Classic Video Games That Are Better On The NES Than In The Arcade – Riggs’ Top Eight
Don't get me wrong, I love all the next gen consoles. I love my Wii, my PS3. I even bought a Nintendo 3DS that I hardly touch because I had to have one. Yep, I'm a gamer, but the games I love most are the ones that have been out for several years now. My favorite system of all time is the Nintendo Entertainment System or NES (the old Nintendo from the 80s). It's my personal time machine. As a retro gamer I can pop in a classic and become an awkward teenager once again. As I was playing some of my favorite NES games over the weekend I thought of how some of them are different and, to me, in many ways better than their arcade counterpart. Here are my top eight NES games that I prefer the NES version over the upright arcade version.
Although it's almost blasphemous to think that the clunky, glitchy NES version of Strider is preferred over the smooth, slick arcade version, I just like the idea of going from area to area better, picking up keys and disks to 'analyze' more than the linear "level 1, level 2" style of the arcade version. Both are completely different except for they're both called Strider and feature a character named Strider Hiryu who uses his Cypher, a crazy double-handle sword that, in real life, wouldn't win you too many sword fights. Sure, the NES version lacks in the graphics department (although they were killer for it's time), the collision detection was off and jumping was a challenge, given the option I'll take the NES version. This was also the first game to teach me what a 'triangle jump' was. Something that's been duplicated in too many games.
Another 'Inspired by a true video game' Capcom story. In the arcade version, you are Bionic Commando. You have a gun and, instead of being able to jump, you have a mechanical arm that can extend to grab items, pull yourself up ledges and a heap of other techniques. The same is true for the NES version, but the NES version features non-linear play, much like how Strider did. You choose your path, strategize around enemies who are tracking you down and build up your arsenal. The arcade version just had you go from one level to the next. *YAWN* The NES version also had levels that were top-down angled which mixed up the gameplay that's usually 2-D side scrolling.
Both games are mostly different. A few of the same characters, a few altered or swapped out completely. The arcade version makes you build up to your 'uppercut bar' to use your knock-out blows. The NES version awards you uppercut 'stars' to use on your stunned opponents. The NES version holds a special place in my heart to being one of the few games I love that I've never beaten. Seriously, try as I might, I never could beat Mike Tyson (or Mr. Dream in the non-Mike Tyson version). While in the arcade you can see through your green wire-frame self, I liked the idea that I was some kid taking on men three times my size and that I had to jump to punch any of them in the face. I loved the characters, the gimmicks and that, once you had the strategy, you could take out any of them with relative ease. Maybe now that I'm older I'll give Mike Tyson another shot.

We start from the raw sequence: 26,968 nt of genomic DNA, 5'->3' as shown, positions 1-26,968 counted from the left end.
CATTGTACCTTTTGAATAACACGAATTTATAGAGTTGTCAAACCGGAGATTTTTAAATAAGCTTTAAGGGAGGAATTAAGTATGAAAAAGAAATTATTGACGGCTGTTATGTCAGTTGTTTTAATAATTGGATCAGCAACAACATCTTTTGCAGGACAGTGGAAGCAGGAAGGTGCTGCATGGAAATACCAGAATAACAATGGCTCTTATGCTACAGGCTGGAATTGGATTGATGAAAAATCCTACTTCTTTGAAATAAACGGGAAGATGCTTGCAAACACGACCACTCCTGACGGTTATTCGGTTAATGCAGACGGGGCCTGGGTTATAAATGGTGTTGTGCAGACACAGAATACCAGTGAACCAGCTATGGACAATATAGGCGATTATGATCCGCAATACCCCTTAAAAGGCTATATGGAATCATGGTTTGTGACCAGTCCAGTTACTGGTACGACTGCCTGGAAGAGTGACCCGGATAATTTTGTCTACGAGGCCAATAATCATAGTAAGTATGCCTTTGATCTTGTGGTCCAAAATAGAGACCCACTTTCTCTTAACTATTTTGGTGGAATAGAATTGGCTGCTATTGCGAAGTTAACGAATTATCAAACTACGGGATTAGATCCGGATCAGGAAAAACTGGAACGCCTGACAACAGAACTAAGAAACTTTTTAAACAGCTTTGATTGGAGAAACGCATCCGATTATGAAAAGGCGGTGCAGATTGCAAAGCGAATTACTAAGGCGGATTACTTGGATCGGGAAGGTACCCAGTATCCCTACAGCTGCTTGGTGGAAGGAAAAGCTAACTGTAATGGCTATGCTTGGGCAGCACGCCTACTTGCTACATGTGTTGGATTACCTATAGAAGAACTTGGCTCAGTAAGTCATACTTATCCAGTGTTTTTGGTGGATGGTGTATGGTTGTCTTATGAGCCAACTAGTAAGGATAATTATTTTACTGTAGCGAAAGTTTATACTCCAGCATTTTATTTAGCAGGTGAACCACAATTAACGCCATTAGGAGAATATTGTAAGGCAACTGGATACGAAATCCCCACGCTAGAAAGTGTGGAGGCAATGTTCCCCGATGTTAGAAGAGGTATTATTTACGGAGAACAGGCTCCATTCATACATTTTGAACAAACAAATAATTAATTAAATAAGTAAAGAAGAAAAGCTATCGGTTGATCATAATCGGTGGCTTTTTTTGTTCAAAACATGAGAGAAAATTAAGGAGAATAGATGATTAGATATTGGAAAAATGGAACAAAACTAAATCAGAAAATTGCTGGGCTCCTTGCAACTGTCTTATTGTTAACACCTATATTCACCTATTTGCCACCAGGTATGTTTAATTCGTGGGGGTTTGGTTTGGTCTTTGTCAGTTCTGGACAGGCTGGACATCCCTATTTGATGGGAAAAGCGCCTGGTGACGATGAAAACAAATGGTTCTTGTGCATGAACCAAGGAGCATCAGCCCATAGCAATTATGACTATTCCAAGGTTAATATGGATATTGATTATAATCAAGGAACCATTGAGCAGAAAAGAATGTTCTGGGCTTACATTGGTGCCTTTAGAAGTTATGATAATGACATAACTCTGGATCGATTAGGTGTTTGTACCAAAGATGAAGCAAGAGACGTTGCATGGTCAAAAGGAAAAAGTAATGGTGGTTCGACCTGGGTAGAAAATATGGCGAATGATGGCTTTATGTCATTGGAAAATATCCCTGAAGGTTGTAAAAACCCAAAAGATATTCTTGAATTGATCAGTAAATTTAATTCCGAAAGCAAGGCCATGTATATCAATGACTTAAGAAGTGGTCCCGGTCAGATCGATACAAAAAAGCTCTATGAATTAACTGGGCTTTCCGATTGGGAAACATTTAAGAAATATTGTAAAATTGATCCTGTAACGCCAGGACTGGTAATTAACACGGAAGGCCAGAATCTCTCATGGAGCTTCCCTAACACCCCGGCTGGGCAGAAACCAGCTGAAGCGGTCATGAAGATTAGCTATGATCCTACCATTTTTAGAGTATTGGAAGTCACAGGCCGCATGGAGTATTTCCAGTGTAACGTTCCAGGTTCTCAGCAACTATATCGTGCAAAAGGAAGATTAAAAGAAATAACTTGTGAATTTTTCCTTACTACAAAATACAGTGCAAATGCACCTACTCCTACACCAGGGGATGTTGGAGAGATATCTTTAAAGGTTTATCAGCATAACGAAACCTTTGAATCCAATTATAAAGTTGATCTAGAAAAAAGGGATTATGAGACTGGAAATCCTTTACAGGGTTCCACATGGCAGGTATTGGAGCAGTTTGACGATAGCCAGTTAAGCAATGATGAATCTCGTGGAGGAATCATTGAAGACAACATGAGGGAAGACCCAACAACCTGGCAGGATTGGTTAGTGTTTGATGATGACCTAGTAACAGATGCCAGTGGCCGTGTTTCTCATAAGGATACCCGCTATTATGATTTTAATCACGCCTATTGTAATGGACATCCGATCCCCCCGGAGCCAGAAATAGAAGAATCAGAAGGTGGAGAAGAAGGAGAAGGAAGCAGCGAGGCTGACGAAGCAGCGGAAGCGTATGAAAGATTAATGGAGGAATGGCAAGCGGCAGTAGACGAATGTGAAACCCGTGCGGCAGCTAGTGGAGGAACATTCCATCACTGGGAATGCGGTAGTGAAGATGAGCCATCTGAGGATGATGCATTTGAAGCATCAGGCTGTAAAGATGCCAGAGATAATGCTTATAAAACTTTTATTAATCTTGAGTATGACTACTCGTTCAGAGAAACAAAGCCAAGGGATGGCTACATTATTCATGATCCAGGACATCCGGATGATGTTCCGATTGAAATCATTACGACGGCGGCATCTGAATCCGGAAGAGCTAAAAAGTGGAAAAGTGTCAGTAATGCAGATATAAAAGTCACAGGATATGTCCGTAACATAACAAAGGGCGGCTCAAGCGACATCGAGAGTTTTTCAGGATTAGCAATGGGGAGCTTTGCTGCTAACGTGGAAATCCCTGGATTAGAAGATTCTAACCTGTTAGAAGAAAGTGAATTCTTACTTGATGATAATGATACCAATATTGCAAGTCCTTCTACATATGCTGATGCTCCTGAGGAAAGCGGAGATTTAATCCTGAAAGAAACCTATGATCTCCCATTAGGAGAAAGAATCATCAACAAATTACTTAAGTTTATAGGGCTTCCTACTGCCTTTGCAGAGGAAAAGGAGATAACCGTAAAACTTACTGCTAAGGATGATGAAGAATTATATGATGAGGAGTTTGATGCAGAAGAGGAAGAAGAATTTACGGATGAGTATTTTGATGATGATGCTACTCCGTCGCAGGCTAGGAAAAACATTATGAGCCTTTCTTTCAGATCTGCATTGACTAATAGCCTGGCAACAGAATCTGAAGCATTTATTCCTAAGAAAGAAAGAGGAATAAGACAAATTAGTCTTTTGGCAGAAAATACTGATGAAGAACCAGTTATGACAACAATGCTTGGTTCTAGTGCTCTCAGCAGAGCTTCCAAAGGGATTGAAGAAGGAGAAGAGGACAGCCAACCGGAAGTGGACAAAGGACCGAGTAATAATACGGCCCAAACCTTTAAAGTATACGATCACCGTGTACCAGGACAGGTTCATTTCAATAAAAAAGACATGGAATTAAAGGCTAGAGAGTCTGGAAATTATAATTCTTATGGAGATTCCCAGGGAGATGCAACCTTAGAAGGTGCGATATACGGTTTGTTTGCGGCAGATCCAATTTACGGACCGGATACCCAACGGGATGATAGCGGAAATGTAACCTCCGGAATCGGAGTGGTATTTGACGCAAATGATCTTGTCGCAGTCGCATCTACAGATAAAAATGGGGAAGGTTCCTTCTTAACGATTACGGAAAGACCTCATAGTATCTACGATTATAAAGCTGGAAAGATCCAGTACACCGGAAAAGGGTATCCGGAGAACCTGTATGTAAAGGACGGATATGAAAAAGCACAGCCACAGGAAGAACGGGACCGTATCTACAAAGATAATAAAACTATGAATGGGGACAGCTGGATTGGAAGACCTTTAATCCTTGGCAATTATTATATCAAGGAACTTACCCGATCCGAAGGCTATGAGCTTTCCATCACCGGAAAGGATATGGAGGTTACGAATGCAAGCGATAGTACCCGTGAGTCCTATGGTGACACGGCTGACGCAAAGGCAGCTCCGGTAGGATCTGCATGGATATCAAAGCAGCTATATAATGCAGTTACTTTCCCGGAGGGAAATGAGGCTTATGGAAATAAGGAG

Honestly, I'm not sure why they changed this game when it was released for the NES under the same name. The arcade is kind of a 'beat'em up' style ala Double Dragon and the NES version is an arcade, linear, "level 1, level 2" style. Either way, I've played them both and totally love the NES version of Ninja Gaiden. The arcade version is cool and all, but not cool enough. This game was also the first NES game that I played to feature movie style 'cut scenes' between levels to make you feel like part of the story. That emotional draw is what makes me enjoy the NES version more than the arcade version.
"But aren't they the same?" Yes, for the most part, but the arcade version is a touch harder. When they released Super Mario Brothers on the NES as the original pack-in with the system, they filled some bottomless pits and swapped out some enemies to make it easier on the home version. Try playing the arcade version sometime if you happen to see a Nintendo VS. arcade unit somewhere. You'll notice a few things are different than you're used to.
This game, with a Neo-Mythology storyline, featured some dude with what they called 'Diskarmor' as your primary weapon. Basically, a shield with a chain attached. As with many examples, The arcade version was level by level while the NES version was non-linear. Open world, go where you can but you need to get the door open on this side by talking to some guy way over on the other side of the world, all levels connecting to an over-world where you fight your way to where you need to go. That open worlded idea sucked me in for hours.
Up, Up, Down, Down, Left, Right, Left, Right, B, A, Start I can't do that in the arcade; I rest my case.
I understand that the arcade version features better graphics, better music, more streamline gameplay, more moving items on the screen that makes the NES version flash and strobe some of the items sometimes, I get it. But I played the holy begeezus out of this game on the NES so, to me, the NES version is the only version and the arcade version is just an upgrade. Not a finer feeling than getting a thousand of those lightning bubbles to pop all at once and wipe out all the enemies on the screen. Grab a second player, for sure.